New Book

I would like to tell you more about a book I bought recently. It’s called  Fabric for Fashion, A Comprehensive Guide to Natural Fibres.

Before it arrived I expected a book on different types of fabrics used for garment making, but as you can see from the content bellow it really is more about natural fibres from which fabrics are made. The core of the book deals with  five main groups of fibres: wool, animal fibres, silk, linen and cotton. Each chapter explains origin of the fibre, it’s source, use, usefull terminology as well as pictures of finished clothes. If you do any fibre related work, some of the content will be familiar to you already.

I found the last chapter ‘Sustainable plant fibres’ very interesting. Although I have worked with bamboo, soy,  tencell or viscose, there is information on other fibres from plants, such as corn, jute, hemp or less known nettle, kenaf, pina, raffia and abaca. Each fibre is considered from an ecological point too, explaining also what is “green chemistry” – ecological way of obtaining and processing fibres for fabrics.

I have always loved fabrics. I find fabrics from natural fibres very luxurious. I see felt as one type of fabric and after three years of felting I think that’s what atracts me to this craft – the fact that I can decide on many properties of the felt cloth and make a garment at the same time. And often without any waste! Especially with nunofelt, very well fitted items can be made with zero fibre/fabric left to be reused/recycled/wasted. So with this in mind I have bought another book I would like to tell you about in my next post.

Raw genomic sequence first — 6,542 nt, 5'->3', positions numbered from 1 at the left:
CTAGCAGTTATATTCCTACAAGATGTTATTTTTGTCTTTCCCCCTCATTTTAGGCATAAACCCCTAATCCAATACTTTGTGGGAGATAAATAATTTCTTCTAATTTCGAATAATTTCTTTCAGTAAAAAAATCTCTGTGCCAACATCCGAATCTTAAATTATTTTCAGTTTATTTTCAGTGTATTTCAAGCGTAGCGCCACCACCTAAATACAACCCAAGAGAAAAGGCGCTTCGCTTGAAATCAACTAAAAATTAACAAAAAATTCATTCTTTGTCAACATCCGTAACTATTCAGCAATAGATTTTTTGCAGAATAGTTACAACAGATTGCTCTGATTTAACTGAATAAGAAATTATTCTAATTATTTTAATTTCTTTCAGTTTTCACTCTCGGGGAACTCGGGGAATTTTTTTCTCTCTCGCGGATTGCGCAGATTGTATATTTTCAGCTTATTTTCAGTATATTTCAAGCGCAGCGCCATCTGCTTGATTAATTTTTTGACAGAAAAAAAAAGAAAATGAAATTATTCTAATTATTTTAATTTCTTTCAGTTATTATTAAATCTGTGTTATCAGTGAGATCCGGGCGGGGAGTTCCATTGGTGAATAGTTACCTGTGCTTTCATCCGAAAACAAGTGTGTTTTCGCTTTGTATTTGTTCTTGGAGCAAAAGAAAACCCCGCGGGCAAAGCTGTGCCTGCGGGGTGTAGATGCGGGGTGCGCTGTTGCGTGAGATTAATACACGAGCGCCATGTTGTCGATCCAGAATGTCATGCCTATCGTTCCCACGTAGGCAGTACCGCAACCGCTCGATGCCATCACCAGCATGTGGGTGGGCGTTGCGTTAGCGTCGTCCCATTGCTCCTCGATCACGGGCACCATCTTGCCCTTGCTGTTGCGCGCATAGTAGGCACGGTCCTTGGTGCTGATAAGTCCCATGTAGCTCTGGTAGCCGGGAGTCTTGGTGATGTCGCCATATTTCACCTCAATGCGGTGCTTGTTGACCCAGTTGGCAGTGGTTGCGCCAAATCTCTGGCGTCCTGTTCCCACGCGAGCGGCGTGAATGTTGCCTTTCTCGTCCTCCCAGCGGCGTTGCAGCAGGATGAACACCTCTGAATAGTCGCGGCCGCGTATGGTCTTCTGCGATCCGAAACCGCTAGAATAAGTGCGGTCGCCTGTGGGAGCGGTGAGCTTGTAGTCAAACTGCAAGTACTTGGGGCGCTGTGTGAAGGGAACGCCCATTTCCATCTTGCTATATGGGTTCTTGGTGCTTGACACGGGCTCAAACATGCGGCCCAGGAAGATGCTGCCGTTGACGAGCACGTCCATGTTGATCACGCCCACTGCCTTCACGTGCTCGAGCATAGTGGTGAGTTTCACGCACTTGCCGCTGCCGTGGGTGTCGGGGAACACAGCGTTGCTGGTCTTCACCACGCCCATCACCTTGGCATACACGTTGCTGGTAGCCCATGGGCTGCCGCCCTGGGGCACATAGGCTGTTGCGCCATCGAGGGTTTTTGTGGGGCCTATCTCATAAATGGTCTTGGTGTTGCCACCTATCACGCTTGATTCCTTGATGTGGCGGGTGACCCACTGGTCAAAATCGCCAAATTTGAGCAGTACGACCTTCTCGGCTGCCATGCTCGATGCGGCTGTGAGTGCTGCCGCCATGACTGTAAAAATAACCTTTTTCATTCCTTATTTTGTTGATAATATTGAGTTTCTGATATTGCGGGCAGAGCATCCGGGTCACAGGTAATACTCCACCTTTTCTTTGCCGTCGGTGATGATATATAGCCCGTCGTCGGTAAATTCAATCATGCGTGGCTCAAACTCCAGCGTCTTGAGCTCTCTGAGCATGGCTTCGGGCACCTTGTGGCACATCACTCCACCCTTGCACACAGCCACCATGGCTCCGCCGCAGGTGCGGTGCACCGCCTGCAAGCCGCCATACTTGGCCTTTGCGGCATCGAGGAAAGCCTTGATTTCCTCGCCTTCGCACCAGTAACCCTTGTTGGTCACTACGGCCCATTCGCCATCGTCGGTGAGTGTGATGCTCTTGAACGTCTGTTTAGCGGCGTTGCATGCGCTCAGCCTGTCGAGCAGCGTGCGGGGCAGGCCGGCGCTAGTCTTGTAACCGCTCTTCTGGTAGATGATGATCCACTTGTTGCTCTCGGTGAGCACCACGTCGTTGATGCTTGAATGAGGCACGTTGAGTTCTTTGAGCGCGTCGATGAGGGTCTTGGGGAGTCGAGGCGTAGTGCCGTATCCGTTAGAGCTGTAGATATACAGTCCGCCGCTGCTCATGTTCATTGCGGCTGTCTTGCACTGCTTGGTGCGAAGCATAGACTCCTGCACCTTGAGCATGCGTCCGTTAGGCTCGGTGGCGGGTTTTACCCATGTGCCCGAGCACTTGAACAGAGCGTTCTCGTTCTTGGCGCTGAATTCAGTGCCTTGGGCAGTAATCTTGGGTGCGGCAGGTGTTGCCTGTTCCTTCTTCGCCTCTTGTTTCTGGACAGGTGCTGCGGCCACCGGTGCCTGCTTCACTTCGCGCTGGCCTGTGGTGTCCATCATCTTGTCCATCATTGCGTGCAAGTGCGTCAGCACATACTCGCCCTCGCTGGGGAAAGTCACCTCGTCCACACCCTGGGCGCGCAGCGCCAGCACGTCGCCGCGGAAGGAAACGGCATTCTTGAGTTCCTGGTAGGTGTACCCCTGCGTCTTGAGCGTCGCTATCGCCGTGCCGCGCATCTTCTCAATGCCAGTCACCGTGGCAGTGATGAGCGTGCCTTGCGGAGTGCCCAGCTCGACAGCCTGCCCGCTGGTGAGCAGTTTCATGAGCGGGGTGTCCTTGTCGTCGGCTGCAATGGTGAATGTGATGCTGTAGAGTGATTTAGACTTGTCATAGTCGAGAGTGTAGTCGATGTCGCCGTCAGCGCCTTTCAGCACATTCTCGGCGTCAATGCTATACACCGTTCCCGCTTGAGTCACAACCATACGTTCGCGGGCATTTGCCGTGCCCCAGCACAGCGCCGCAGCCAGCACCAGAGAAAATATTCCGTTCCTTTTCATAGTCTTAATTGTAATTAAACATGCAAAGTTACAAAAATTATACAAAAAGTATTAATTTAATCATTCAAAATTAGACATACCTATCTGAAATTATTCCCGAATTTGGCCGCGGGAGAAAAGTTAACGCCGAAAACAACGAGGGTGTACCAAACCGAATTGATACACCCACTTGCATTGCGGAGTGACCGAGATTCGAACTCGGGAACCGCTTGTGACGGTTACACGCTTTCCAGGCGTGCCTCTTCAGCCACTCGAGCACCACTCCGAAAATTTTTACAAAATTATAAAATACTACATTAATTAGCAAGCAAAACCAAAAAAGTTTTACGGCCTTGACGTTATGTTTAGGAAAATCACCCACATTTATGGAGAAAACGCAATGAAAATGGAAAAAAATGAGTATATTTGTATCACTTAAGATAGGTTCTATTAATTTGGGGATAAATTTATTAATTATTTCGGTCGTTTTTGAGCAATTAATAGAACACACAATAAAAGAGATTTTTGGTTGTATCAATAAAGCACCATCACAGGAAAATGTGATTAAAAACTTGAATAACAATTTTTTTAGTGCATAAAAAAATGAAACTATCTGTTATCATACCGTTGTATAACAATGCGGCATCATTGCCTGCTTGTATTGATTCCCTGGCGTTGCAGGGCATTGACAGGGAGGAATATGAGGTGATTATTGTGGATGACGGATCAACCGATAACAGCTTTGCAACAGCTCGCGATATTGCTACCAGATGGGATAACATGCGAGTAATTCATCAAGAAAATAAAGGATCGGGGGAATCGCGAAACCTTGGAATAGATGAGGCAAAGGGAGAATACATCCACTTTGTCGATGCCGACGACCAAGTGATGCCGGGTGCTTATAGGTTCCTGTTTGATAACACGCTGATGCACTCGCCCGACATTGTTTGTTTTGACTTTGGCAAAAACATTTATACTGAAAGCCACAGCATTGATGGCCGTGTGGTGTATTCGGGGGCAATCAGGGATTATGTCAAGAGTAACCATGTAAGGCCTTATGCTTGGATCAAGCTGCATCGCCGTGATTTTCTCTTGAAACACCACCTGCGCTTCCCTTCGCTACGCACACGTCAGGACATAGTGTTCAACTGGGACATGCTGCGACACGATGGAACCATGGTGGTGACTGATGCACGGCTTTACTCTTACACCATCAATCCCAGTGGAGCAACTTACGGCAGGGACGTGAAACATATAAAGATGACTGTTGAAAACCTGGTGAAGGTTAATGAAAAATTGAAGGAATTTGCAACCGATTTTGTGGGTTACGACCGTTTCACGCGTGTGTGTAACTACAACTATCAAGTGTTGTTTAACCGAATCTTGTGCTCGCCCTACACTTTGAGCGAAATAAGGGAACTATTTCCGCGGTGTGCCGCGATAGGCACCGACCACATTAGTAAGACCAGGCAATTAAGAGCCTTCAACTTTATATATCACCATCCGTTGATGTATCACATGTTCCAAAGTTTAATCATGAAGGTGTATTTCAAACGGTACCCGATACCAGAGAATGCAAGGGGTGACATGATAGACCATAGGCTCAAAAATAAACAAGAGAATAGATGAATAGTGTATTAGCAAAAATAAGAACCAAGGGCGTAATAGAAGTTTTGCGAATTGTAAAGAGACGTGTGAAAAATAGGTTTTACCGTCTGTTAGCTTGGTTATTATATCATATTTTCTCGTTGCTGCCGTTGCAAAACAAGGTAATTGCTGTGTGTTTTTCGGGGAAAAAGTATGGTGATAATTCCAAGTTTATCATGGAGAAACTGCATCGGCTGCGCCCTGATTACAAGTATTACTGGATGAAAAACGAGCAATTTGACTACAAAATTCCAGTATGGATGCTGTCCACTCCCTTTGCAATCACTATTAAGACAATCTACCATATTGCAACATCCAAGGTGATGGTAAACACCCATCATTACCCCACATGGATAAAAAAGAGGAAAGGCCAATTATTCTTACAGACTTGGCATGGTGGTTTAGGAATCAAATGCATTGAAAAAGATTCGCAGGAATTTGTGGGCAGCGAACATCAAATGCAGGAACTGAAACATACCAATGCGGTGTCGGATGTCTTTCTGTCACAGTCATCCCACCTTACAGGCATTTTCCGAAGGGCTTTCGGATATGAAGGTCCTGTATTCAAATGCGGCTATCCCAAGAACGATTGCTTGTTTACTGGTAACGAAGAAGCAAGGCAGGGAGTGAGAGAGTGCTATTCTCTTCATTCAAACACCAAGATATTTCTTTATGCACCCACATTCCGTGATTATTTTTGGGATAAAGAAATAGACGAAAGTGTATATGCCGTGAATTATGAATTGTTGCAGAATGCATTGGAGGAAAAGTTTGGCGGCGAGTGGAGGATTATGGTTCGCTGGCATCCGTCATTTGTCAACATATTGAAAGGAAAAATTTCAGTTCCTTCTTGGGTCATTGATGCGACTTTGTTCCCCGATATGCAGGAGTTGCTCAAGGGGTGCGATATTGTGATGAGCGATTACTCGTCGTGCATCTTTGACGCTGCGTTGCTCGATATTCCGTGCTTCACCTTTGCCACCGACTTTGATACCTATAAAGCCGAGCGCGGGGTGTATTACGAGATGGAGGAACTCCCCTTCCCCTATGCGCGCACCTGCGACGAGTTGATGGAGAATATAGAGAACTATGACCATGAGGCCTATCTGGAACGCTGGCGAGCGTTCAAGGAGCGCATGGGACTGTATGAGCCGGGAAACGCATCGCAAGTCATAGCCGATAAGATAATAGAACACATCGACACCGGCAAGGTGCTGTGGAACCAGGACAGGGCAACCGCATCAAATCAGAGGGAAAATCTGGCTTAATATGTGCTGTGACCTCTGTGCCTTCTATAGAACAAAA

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2 thoughts on “New Book

  1. this looks very interesting! I have been looking for a sort of comprehensive guide. I think it is important that one learns not just about one fibre but to widen the spectrum a bit. Doesn’t mean one will become an expert, but knowledge is always welcome.
    Thanks for the link and headsup!

  2. Hi Marian! I am not sure if this is comprihensive – there could be a book on each individual fibre I believe, but it is a very good introduction. At the end there are about three to four pages of links to different sources/organizations/on-line information on the fibres mentioned in the book. It’s also nicely laid with pretty illustrations, worth the money.

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